Thursday, February 4, 2021

Another Book Post


The Science Fiction Hall of Fame, Volume One

This picture shows three different editions of the same book; they are all mine and I took them down from the shelf to take this picture, but none of them is the actual copy I owned and read and loved as a teenager, back around 1985 or so (however, the copy I had was the same as the smallest one shown here, the Avon paperback). And man, did I love this book! It has some fantastic stories in it, including all of the early stars of SF: Asimov, Heinlein, and Clarke, of course, but also Simak, Sturgeon, Leiber, Bester, Boucher, and many others. There are twenty-six stories in all, one of which was adapted into a famous episode of "The Twilight Zone" (Jerome Bixby’s "It’s a GOOD Life"), and two of which were made into "Star Trek" episodes ("Arena" by Frederic Brown and "The Little Black Bag" by C.M. Kornbluth). (However, as I’ve said before, the mark of a great story or book is not whether somebody made it into a TV show or movie, which most of the time just results in a mediocre or bad TV show or movie anyway, but whether it’s enjoyable to read as a story or book. But that "Twilight Zone" episode is pretty great.)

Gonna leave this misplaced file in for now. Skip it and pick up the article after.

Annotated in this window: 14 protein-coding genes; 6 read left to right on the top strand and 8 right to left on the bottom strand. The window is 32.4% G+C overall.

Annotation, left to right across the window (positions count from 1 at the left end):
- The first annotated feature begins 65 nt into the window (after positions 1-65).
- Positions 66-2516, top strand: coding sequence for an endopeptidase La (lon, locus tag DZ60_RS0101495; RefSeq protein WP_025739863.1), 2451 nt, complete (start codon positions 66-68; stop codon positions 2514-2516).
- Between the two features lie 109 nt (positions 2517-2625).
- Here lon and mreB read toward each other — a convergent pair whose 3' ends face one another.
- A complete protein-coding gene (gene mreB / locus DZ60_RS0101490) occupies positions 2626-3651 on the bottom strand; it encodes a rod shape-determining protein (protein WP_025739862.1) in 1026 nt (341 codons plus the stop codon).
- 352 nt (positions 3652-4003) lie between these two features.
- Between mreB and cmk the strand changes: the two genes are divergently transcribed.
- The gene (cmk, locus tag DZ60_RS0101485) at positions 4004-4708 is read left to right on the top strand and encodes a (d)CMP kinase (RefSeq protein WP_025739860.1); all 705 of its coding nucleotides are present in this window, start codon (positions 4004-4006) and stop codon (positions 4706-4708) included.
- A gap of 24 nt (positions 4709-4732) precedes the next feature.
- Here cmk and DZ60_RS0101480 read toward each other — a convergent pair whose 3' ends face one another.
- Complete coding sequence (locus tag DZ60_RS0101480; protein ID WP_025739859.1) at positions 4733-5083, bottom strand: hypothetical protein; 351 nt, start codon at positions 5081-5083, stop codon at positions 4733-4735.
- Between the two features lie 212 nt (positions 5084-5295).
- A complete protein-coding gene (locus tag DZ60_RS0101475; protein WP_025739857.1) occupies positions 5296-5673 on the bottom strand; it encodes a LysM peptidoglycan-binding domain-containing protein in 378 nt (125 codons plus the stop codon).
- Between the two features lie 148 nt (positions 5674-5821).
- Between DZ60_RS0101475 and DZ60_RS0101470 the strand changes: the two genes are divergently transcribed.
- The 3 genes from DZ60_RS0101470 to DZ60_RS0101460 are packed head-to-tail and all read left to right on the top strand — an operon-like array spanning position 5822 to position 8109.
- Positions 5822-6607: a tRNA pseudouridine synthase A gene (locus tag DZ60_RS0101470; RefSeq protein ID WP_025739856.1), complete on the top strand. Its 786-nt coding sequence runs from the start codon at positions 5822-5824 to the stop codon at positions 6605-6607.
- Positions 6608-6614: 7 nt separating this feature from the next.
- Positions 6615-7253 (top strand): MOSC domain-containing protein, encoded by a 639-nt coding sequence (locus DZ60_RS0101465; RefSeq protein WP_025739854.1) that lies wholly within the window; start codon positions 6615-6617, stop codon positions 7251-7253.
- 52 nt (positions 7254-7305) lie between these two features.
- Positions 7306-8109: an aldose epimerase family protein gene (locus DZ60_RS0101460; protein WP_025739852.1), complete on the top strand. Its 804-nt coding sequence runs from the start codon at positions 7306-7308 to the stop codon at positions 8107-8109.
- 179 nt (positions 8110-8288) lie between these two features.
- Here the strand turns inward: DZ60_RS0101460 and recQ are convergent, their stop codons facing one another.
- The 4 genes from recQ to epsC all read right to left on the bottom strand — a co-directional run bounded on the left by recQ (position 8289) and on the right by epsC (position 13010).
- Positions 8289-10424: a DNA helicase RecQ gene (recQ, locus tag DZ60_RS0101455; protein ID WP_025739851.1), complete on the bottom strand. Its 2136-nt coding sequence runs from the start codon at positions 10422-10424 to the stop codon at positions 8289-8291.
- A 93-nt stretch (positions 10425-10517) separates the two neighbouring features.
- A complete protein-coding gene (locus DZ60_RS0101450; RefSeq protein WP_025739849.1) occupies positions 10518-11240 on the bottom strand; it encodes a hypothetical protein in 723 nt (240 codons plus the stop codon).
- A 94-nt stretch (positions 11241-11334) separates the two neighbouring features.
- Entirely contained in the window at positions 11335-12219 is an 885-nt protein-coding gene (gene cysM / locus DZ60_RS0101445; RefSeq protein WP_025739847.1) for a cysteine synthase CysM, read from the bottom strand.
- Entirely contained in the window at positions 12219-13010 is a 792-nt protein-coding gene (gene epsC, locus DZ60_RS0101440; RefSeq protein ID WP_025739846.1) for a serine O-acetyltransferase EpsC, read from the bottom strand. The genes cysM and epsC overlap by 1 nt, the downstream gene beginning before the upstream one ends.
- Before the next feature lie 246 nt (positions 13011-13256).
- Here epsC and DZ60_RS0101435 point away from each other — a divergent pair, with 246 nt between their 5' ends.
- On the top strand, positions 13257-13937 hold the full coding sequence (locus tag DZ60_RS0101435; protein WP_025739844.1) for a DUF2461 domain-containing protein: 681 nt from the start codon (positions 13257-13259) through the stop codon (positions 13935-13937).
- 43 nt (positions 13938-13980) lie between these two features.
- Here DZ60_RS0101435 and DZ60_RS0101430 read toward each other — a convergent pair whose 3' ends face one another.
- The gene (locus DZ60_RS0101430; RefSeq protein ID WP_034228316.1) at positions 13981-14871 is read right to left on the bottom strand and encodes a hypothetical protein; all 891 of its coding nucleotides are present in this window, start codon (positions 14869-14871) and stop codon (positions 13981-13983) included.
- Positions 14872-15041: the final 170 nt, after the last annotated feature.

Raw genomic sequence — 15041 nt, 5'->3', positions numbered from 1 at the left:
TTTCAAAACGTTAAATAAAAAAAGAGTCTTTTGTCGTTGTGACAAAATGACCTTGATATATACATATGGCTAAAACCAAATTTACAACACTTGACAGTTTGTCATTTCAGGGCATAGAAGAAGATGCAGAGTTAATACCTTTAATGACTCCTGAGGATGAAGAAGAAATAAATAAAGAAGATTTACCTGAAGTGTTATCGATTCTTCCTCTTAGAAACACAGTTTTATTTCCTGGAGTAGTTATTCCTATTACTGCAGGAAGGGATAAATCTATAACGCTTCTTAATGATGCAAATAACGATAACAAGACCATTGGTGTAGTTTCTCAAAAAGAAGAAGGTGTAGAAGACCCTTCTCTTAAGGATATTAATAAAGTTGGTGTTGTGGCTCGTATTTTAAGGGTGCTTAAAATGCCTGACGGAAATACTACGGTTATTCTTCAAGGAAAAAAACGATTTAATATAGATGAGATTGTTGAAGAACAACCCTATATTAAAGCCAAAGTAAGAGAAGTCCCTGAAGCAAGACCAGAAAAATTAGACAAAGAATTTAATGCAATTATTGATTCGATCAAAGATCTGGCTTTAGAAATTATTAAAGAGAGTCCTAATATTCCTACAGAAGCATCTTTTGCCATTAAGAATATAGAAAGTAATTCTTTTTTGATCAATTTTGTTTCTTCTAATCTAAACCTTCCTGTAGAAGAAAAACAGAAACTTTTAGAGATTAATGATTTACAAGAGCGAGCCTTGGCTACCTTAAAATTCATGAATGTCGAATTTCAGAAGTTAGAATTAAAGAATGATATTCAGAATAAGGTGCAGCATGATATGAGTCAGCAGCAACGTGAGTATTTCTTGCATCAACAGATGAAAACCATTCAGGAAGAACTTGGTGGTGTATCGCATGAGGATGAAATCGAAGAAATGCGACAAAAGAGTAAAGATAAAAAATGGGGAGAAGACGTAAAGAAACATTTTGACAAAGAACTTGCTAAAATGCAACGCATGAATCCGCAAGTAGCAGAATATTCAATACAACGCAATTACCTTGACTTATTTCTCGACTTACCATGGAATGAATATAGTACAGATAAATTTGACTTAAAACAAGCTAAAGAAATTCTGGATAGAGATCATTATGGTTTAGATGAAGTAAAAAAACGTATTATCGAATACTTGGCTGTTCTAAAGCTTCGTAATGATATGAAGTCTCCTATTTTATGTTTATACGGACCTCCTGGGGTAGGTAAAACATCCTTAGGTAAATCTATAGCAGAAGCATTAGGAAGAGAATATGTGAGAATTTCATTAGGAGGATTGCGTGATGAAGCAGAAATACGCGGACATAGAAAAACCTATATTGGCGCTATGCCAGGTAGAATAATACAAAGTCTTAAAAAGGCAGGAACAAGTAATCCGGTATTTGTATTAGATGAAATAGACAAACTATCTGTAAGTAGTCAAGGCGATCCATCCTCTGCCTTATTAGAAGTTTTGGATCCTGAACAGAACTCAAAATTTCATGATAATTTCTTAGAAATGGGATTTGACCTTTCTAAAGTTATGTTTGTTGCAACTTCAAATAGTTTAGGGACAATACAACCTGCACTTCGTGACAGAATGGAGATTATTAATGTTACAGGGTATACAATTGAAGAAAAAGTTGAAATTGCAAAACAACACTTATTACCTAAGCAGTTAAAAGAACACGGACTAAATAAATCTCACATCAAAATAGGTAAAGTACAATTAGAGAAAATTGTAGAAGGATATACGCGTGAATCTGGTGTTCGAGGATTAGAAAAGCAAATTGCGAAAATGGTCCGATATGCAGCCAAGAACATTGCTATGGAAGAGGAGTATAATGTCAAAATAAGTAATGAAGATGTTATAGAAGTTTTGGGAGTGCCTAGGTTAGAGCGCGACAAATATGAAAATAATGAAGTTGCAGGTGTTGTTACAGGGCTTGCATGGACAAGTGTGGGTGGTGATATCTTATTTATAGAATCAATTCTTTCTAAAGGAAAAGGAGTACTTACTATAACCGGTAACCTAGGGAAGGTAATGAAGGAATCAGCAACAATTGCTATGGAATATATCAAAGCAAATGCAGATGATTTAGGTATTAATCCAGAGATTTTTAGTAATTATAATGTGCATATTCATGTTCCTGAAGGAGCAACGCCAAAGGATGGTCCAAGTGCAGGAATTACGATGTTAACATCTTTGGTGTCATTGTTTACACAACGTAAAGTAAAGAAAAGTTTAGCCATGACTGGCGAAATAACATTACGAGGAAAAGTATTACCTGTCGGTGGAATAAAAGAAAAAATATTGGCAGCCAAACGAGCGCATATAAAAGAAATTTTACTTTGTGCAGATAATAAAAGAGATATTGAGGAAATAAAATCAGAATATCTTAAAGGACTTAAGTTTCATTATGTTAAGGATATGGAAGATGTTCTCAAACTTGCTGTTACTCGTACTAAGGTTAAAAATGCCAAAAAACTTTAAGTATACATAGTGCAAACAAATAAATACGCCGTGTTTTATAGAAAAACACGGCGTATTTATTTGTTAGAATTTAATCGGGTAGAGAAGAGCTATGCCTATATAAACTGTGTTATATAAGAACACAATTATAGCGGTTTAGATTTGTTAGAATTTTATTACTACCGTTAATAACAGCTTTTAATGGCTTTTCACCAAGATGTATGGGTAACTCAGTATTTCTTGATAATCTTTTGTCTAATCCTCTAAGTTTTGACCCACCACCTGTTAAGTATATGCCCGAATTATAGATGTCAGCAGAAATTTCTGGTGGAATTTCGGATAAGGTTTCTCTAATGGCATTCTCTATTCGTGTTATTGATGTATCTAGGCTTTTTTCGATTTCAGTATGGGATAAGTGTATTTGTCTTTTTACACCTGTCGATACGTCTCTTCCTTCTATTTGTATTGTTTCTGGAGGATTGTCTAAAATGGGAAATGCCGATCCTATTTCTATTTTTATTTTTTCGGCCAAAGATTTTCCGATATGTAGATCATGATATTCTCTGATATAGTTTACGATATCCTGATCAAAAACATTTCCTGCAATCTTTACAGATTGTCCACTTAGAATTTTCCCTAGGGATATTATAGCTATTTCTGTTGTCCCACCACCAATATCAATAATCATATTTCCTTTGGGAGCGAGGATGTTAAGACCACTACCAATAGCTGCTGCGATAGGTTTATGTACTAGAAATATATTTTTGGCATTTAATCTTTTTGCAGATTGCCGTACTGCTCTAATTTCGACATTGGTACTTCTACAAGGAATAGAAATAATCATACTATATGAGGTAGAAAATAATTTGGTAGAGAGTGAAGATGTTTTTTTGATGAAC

The blurb on the front and spine of the 2005 ORB edition says, "The greatest science fiction stories of all time, chosen by the members of the Science Fiction Writers of America," though "of all time" is actually limited to the thirty-five-year span of 1929 – 1964, and technically the contents only cover 1934 - 1963: 1929 was the first year the SFWA considered a published story to be eligible for inclusion and 1964 was the last (because the SFWA was founded in 1965, and immediately started handing out awards for contemporaneous stories), but nothing earlier than 1934 was voted into this collection, and nothing from 1964 made it in either.

The final story in the collection, Roger Zelazny’s "A Rose for Ecclesiastes," is pretty great. I’ve never read any of Zelazny’s novels (almost a crime on my part, I know), but I’ve read quite a few of his short stories, and this might be the best.

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